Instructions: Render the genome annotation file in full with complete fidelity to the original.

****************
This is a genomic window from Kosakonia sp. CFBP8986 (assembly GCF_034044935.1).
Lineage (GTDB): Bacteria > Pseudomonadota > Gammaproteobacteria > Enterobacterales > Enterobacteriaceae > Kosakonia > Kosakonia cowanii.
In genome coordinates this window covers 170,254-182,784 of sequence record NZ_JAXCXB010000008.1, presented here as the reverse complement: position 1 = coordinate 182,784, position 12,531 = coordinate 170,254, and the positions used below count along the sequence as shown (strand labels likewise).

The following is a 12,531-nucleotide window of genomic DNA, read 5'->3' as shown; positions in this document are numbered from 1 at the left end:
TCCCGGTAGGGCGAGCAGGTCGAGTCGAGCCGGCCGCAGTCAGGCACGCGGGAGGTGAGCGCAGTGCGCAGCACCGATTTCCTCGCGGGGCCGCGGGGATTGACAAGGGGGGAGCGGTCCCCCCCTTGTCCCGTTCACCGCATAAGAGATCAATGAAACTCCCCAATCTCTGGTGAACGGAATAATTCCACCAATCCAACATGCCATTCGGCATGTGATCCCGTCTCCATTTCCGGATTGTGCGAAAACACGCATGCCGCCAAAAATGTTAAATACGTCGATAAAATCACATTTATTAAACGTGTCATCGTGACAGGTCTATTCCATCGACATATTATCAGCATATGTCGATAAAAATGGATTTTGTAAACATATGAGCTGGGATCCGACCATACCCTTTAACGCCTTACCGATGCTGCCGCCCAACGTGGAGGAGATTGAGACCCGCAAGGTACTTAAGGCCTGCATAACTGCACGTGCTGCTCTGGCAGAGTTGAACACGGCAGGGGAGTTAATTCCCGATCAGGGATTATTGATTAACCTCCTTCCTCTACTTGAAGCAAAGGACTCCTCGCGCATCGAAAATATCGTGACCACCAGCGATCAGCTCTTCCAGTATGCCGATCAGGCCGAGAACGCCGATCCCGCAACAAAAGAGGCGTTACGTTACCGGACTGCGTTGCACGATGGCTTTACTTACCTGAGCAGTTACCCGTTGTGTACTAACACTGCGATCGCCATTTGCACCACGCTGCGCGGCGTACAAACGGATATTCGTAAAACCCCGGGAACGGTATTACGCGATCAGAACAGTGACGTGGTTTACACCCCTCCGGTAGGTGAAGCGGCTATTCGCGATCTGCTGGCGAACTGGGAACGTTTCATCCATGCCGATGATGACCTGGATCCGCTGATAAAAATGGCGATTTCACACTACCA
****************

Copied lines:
This is a genomic window from Kosakonia sp. CFBP8986 (assembly GCF_034044935.1).
Lineage (GTDB): Bacteria > Pseudomonadota > Gammaproteobacteria > Enterobacterales > Enterobacteriaceae > Kosakonia > Kosakonia cowanii.
In genome coordinates this window covers 170,254-182,784 of sequence record NZ_JAXCXB010000008.1, presented here as the reverse complement: position 1 = coordinate 182,784, position 12,531 = coordinate 170,254, and the positions used below count along the sequence as shown (strand labels likewise).

The following is a 12,531-nucleotide window of genomic DNA, read 5'->3' as shown; positions in this document are numbered from 1 at the left end:
TCCCGGTAGGGCGAGCAGGTCGAGTCGAGCCGGCCGCAGTCAGGCACGCGGGAGGTGAGCGCAGTGCGCAGCACCGATTTCCTCGCGGGGCCGCGGGGATTGACAAGGGGGGAGCGGTCCCCCCCTTGTCCCGTTCACCGCATAAGAGATCAATGAAACTCCCCAATCTCTGGTGAACGGAATAATTCCACCAATCCAACATGCCATTCGGCATGTGATCCCGTCTCCATTTCCGGATTGTGCGAAAACACGCATGCCGCCAAAAATGTTAAATACGTCGATAAAATCACATTTATTAAACGTGTCATCGTGACAGGTCTATTCCATCGACATATTATCAGCATATGTCGATAAAAATGGATTTTGTAAACATATGAGCTGGGATCCGACCATACCCTTTAACGCCTTACCGATGCTGCCGCCCAACGTGGAGGAGATTGAGACCCGCAAGGTACTTAAGGCCTGCATAACTGCACGTGCTGCTCTGGCAGAGTTGAACACGGCAGGGGAGTTAATTCCCGATCAGGGATTATTGATTAACCTCCTTCCTCTACTTGAAGCAAAGGACTCCTCGCGCATCGAAAATATCGTGACCACCAGCGATCAGCTCTTCCAGTATGCCGATCAGGCCGAGAACGCCGATCCCGCAACAAAAGAGGCGTTACGTTACCGGACTGCGTTGCACGATGGCTTTACTTACCTGAGCAGTTACCCGTTGTGTACTAACACTGCGATCGCCATTTGCACCACGCTGCGCGGCGTACAAACGGATATTCGTAAAACCCCGGGAACGGTATTACGCGATCAGAACAGTGACGTGGTTTACACCCCTCCGGTAGGTGAAGCGGCTATTCGCGATCTGCTGGCGAACTGGGAACGTTTCATCCATGCCGATGATGACCTGGATCCGCTGATAAAAATGGCGATTTCACACTACCA